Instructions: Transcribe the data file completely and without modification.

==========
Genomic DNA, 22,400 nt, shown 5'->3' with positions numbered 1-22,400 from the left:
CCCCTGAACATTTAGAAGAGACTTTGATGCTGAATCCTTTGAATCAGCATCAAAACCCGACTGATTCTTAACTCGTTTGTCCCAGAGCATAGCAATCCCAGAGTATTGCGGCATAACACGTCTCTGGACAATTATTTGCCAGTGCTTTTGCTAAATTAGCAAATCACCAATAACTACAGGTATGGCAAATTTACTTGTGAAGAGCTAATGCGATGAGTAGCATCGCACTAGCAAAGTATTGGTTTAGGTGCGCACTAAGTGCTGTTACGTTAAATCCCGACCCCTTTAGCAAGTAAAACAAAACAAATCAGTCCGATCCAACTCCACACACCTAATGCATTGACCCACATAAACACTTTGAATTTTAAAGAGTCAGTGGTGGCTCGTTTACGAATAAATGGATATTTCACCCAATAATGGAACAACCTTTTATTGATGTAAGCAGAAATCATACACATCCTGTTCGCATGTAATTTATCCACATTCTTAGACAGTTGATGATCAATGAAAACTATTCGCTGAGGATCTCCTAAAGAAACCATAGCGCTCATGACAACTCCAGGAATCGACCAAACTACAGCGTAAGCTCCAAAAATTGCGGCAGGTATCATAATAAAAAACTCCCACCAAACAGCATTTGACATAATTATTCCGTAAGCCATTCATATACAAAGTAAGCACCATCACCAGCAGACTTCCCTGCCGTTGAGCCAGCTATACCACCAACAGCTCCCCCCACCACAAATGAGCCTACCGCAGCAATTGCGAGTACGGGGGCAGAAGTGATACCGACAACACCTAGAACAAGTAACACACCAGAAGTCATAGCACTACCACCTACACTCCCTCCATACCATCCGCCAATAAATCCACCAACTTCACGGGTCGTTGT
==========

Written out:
Genomic DNA, 22,400 nt, shown 5'->3' with positions numbered 1-22,400 from the left:
CCCCTGAACATTTAGAAGAGACTTTGATGCTGAATCCTTTGAATCAGCATCAAAACCCGACTGATTCTTAACTCGTTTGTCCCAGAGCATAGCAATCCCAGAGTATTGCGGCATAACACGTCTCTGGACAATTATTTGCCAGTGCTTTTGCTAAATTAGCAAATCACCAATAACTACAGGTATGGCAAATTTACTTGTGAAGAGCTAATGCGATGAGTAGCATCGCACTAGCAAAGTATTGGTTTAGGTGCGCACTAAGTGCTGTTACGTTAAATCCCGACCCCTTTAGCAAGTAAAACAAAACAAATCAGTCCGATCCAACTCCACACACCTAATGCATTGACCCACATAAACACTTTGAATTTTAAAGAGTCAGTGGTGGCTCGTTTACGAATAAATGGATATTTCACCCAATAATGGAACAACCTTTTATTGATGTAAGCAGAAATCATACACATCCTGTTCGCATGTAATTTATCCACATTCTTAGACAGTTGATGATCAATGAAAACTATTCGCTGAGGATCTCCTAAAGAAACCATAGCGCTCATGACAACTCCAGGAATCGACCAAACTACAGCGTAAGCTCCAAAAATTGCGGCAGGTATCATAATAAAAAACTCCCACCAAACAGCATTTGACATAATTATTCCGTAAGCCATTCATATACAAAGTAAGCACCATCACCAGCAGACTTCCCTGCCGTTGAGCCAGCTATACCACCAACAGCTCCCCCCACCACAAATGAGCCTACCGCAGCAATTGCGAGTACGGGGGCAGAAGTGATACCGACAACACCTAGAACAAGTAACACACCAGAAGTCATAGCACTACCACCTACACTCCCTCCATACCATCCGCCAATAAATCCACCAACTTCACGGGTCGTTGT